A recent report from the National Insurance Crime Bureau (NICB) indicates that one of the big driving factors (no pun intended) behind the rise in auto insurance rates is car theft.
However, there’s a twist: in many cases, these auto thefts are staged by the owner themselves. Although the NICB reports an overall decline in car thefts (over 17% over the past year), a form of insurance fraud that is termed as owner give-ups has been increasing.
What Is That?
According to the NICB report, the owner give-up ploy is something that happens when a vehicle owner (one with full coverage auto insurance) literally orchestrates the disappearance or even destruction of his own vehicle. The car in question “vanishes,” after which the owner files a claim. The vehicle’s remains are later found in a river or lake or other remote area.
The owner give-up is only one variation of the staged-theft scam that is causing some sticker shock for honest people when they go to buy auto insurance.
Other Fraudulent Schemes
When a vehicle owner has a vehicle in need of serious and expensive repairs, he may attempt what is known as the “30-Day Special.” Basically, the perpetrator reports the vehicle as having been stolen and files a claim on his car insurance policy. What has actually happened is that the owner has stashed the vehicle in a storage unit or garage somewhere, or even buried it. In the meantime, the insurer has thirty days to pay the claim.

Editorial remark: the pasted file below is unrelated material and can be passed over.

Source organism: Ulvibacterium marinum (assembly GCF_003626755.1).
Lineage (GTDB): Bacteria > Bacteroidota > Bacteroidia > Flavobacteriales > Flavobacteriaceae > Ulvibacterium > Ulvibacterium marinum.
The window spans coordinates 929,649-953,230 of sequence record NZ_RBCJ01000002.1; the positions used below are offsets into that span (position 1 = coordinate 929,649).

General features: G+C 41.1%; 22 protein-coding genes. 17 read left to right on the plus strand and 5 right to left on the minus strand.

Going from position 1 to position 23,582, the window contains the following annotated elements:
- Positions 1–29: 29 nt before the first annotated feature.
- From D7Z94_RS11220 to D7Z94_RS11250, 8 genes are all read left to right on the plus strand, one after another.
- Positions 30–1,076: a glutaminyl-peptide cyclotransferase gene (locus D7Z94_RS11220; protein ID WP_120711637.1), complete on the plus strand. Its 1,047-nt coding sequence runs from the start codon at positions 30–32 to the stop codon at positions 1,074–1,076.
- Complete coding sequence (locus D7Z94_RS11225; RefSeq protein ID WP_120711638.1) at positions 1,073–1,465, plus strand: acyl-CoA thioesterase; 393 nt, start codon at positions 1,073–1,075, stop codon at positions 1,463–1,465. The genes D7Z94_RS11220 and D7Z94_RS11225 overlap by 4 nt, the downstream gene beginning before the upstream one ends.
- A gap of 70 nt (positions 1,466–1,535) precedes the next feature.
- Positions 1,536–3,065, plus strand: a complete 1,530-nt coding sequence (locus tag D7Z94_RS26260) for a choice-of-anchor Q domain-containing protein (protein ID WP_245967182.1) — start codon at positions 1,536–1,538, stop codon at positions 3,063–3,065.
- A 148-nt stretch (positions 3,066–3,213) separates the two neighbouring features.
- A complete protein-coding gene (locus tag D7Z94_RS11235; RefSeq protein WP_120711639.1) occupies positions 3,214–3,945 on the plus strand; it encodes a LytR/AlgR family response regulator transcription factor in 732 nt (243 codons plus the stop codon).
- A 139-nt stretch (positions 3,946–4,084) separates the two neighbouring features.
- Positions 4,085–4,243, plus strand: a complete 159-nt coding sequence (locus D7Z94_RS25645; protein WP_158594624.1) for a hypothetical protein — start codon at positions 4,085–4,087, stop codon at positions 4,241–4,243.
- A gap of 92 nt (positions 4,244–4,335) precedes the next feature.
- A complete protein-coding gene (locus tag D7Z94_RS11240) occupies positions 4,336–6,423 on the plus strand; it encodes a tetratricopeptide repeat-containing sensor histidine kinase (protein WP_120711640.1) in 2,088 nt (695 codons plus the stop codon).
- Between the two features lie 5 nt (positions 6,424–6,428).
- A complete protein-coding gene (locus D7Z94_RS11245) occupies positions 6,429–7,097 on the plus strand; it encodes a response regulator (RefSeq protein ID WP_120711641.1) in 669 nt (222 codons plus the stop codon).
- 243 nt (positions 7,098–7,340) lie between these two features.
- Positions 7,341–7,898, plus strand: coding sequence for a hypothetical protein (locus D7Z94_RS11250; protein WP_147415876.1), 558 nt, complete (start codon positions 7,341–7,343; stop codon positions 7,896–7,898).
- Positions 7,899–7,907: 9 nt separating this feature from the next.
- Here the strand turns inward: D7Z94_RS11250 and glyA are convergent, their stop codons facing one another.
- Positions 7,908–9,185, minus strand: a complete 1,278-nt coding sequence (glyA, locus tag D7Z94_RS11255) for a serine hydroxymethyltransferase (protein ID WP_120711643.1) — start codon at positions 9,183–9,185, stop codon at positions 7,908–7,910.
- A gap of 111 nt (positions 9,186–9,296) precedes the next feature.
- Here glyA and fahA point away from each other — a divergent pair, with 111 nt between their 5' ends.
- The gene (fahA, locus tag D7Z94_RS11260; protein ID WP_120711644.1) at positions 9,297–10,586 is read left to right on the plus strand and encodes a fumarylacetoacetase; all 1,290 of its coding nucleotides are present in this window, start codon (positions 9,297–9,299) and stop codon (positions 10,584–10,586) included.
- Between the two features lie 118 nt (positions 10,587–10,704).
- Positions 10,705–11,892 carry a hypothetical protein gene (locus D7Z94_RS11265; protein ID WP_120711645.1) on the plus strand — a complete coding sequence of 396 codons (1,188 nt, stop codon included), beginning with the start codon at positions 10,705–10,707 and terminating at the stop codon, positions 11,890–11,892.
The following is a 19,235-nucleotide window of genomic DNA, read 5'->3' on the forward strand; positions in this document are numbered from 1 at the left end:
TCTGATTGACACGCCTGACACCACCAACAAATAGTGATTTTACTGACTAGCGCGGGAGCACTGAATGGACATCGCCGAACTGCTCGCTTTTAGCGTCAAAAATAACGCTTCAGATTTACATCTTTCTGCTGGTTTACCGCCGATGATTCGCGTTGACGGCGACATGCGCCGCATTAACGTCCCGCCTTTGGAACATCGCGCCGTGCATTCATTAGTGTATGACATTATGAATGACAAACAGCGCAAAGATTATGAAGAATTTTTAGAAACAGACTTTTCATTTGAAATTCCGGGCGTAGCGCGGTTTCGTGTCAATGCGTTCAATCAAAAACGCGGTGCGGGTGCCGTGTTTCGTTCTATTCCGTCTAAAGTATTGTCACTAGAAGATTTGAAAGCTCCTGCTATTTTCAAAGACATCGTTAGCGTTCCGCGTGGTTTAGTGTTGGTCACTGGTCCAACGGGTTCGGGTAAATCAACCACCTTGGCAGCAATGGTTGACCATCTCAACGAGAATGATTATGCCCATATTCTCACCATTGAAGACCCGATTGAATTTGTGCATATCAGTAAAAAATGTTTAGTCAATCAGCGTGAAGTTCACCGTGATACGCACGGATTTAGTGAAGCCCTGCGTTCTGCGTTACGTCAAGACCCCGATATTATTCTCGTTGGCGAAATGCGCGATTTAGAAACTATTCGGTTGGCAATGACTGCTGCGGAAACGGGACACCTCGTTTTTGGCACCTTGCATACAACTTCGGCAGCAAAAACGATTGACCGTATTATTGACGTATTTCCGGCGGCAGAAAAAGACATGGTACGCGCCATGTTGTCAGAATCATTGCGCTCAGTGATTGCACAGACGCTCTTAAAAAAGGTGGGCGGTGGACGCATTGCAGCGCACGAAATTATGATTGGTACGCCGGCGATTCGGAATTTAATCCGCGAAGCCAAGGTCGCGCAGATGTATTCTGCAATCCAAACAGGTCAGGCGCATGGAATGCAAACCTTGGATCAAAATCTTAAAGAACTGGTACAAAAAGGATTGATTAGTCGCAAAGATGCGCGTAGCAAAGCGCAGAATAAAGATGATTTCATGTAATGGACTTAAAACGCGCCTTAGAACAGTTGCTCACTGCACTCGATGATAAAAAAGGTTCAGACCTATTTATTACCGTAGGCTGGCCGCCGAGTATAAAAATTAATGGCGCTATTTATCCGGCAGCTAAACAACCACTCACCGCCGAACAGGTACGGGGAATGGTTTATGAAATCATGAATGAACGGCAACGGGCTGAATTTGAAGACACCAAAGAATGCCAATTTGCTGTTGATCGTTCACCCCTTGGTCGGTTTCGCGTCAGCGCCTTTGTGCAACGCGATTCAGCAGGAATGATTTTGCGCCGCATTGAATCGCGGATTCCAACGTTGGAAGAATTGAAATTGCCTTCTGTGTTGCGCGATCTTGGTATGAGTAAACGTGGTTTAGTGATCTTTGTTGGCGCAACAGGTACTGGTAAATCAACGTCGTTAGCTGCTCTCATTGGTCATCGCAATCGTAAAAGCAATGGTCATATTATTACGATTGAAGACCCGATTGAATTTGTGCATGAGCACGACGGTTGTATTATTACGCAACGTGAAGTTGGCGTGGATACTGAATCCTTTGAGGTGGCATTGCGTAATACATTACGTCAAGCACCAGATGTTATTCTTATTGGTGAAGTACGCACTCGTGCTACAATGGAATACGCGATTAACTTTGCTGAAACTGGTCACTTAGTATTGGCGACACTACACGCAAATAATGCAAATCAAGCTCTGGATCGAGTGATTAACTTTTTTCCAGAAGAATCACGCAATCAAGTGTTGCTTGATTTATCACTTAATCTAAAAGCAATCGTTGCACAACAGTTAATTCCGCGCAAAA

You know what happens after the perpetrator collects his settlement and cashes the check.
Export fraud is yet another scheme in which the owner works with a criminal organization. The perpetrator takes out a bank loan for the vehicle, then goes to buy car insurance for his purchase. He then sells it to his contact in the local crime organization, which loads the vehicle on to a freighter for shipment abroad. Afterwards, he files a claim with his insurer for the “theft” – cashing in on both the insurance check and his cut from Tony or Ivan.
The most creative scheme however is the vehicle that doesn’t even exist. The perpetrator forges vehicle registration papers for a “phantom automobile” – usually a classic collector car or high-end luxury vehicle – which is then “stolen” and reported to local authorities before the claim is filed with the insurer.
Remember that insurance fraud costs everyone; insurers do not swallow these losses, but pass them on to you, the honest motorist. The NICB encourages anyone who suspects a case of fraud to contact their hotline at 1-800-835-6422. You will not have to provide your name, and in some cases a reward is offered.